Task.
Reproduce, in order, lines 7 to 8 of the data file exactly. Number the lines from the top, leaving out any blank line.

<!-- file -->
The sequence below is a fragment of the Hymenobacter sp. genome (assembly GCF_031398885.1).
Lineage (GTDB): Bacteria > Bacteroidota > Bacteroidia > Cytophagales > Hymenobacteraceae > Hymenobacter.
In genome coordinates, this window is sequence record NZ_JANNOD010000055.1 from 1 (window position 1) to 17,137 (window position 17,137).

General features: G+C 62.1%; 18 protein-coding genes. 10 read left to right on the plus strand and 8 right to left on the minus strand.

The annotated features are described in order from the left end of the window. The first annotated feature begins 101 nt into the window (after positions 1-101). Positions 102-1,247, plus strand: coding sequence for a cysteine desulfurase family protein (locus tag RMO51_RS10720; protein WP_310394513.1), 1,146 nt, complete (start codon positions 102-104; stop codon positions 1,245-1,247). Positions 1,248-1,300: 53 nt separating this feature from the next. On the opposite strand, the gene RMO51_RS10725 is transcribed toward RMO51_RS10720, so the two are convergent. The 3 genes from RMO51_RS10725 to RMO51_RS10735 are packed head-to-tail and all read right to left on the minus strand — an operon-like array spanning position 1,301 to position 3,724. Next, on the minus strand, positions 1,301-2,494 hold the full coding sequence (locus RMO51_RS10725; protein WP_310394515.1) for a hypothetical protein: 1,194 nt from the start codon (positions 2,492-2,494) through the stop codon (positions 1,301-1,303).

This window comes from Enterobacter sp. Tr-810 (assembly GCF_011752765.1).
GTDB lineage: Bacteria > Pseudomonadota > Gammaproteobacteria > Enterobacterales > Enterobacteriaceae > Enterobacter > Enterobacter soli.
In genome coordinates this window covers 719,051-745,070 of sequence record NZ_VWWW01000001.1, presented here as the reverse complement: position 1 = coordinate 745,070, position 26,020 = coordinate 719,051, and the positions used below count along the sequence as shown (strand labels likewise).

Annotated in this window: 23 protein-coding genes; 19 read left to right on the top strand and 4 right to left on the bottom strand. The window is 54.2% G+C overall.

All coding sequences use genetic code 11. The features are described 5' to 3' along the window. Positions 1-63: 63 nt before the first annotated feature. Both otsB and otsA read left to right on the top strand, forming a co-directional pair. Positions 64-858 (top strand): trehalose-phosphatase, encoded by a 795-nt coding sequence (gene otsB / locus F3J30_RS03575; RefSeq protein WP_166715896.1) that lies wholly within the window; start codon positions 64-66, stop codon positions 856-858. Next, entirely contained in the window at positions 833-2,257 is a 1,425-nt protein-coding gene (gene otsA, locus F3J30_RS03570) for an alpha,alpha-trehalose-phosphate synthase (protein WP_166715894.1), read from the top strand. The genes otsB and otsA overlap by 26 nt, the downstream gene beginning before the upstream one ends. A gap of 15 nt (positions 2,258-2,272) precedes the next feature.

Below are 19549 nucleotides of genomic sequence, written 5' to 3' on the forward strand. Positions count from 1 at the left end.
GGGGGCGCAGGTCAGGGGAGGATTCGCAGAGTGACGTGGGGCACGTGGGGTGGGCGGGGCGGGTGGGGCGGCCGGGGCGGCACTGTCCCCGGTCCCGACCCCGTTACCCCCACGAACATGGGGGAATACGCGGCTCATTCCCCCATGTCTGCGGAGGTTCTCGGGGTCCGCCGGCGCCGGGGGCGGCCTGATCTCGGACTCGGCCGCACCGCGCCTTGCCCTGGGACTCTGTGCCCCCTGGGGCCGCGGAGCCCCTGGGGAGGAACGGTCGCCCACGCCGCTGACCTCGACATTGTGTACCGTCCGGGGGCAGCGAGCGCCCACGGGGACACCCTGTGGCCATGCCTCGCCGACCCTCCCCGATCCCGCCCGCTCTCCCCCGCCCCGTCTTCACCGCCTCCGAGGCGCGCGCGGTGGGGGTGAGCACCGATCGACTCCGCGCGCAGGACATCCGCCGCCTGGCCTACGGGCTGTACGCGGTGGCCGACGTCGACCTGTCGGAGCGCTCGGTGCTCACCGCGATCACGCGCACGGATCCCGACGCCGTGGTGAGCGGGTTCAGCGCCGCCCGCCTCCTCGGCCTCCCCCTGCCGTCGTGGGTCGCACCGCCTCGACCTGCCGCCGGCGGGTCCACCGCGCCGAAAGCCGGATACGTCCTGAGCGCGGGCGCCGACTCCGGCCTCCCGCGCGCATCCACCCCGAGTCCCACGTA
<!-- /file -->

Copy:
GTDB lineage: Bacteria > Pseudomonadota > Gammaproteobacteria > Enterobacterales > Enterobacteriaceae > Enterobacter > Enterobacter soli.
In genome coordinates this window covers 719,051-745,070 of sequence record NZ_VWWW01000001.1, presented here as the reverse complement: position 1 = coordinate 745,070, position 26,020 = coordinate 719,051, and the positions used below count along the sequence as shown (strand labels likewise).